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So it turns out that that old bit of advice that we've almost all received is a bit off--it really does matter what some people think of you. Specifically, if you're Apple and investors Carl Icahn and Lee Cooperman think your company's "extremely undervalued," it'll drive your stock up to levels it hasn't seen in months.
That's what's happened over the last couple of days, when Icahn and Cooperman's announcements that they'd secured a substantial amount of Apple's stock (even if Cooperman called his investment a "modest position") drove the Cupertino giant's stock price above $500 for the first time in over seven months. If you recall, Apple first broke the $500 barrier in February of last year, and it soared up to a whopping $705 a share by September.
That could happen again, Icahn and Cooperman believe. According to a transcript from Scott Wapner at CNBC (via MacRumors): "Lee Cooperman is thinking that the new iPhone is going to create some buzz. When talking about the entire space, he says he still thinks that Qualcomm is the best play in that overall space. But clearly making it known that he agrees with Carl Icahn that Apple is cheap in his words. They got back in in the low $400s and think the new iPhone which is expected on September 10th is going to create some buzz and you know Apple was right on the cusp of $500."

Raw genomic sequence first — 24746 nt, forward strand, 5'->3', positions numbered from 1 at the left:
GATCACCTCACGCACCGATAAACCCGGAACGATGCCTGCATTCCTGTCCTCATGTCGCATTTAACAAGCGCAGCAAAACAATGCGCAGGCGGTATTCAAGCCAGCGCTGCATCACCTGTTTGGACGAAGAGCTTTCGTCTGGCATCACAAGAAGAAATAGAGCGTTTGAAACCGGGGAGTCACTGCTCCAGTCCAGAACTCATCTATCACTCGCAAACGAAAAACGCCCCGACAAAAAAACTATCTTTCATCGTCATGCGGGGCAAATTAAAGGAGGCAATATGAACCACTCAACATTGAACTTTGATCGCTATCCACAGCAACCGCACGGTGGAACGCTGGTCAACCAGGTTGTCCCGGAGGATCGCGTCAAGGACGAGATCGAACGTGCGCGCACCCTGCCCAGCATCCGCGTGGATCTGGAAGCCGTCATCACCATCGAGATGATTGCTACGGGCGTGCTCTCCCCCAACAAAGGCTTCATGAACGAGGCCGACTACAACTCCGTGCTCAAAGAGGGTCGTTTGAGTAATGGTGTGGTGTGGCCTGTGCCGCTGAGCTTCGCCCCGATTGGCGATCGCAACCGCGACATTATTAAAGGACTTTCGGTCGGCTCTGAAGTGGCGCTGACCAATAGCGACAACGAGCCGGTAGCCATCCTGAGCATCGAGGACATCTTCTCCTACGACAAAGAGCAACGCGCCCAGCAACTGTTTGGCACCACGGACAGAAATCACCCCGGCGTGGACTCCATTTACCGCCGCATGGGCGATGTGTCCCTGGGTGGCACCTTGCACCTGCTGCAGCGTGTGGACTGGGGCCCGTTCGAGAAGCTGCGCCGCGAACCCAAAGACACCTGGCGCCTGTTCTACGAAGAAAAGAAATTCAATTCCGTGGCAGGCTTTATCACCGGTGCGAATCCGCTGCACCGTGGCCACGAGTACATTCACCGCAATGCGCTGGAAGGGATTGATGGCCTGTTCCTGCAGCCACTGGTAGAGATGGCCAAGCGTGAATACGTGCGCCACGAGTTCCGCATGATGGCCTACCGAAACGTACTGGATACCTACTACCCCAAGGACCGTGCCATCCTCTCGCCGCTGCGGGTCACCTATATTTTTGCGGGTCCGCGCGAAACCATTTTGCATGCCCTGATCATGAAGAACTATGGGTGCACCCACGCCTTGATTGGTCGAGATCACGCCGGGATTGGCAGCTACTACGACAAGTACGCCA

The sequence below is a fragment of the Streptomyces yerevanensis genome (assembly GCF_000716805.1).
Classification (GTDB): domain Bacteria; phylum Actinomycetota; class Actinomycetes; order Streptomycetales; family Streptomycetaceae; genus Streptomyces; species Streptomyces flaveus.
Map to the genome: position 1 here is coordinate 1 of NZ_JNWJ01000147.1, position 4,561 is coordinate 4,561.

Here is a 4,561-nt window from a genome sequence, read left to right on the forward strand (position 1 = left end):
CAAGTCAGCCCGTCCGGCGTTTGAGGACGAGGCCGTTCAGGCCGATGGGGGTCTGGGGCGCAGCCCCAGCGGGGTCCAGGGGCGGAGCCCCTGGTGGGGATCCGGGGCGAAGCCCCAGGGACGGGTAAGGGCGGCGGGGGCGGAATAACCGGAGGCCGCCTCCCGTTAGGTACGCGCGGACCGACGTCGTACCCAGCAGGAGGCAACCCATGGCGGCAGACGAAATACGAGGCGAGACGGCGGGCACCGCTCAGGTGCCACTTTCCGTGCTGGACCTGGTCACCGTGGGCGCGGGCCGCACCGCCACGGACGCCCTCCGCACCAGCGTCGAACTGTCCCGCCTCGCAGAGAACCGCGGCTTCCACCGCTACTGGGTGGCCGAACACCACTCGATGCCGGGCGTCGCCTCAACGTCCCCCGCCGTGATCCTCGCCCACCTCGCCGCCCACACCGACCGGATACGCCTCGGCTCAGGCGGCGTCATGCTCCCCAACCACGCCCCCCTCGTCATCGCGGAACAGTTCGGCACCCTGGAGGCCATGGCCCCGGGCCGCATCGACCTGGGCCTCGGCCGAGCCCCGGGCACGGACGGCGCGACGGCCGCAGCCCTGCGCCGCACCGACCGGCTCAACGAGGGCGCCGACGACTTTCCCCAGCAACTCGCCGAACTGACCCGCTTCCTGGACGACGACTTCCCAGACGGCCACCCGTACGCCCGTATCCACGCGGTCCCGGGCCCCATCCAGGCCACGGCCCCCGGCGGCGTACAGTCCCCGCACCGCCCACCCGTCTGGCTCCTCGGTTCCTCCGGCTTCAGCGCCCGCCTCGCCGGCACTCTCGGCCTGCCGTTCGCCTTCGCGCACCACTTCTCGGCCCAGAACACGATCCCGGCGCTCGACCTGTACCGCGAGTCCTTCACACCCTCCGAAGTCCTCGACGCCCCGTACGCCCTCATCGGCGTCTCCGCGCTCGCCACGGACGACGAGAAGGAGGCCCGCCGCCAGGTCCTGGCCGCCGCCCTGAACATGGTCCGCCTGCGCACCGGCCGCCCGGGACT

Icahn's total investment this week totaled around $1.5 billion, as reported by the Wall Street Journal yesterday. As Icahn said in yesterday's WSJ: "'This is a no brainer to go buy stock in a company that can go borrow' at a low rate, Mr. Icahn said. 'Buy the company here and even without earnings growth, we think it ought to be worth $625.' Mr. Icahn's thesis rests on Apple borrowing at about a 3% interest rate and buying back shares right now, likely at around $525 a piece. That would send shares to $625, Mr. Icahn says, without taking into account any earnings growth."
At the time of writing, Apple's stock price rested at $498.50, slightly down from the day's high of $504.25.
Follow this article's writer, Leif Johnson, on Twitter.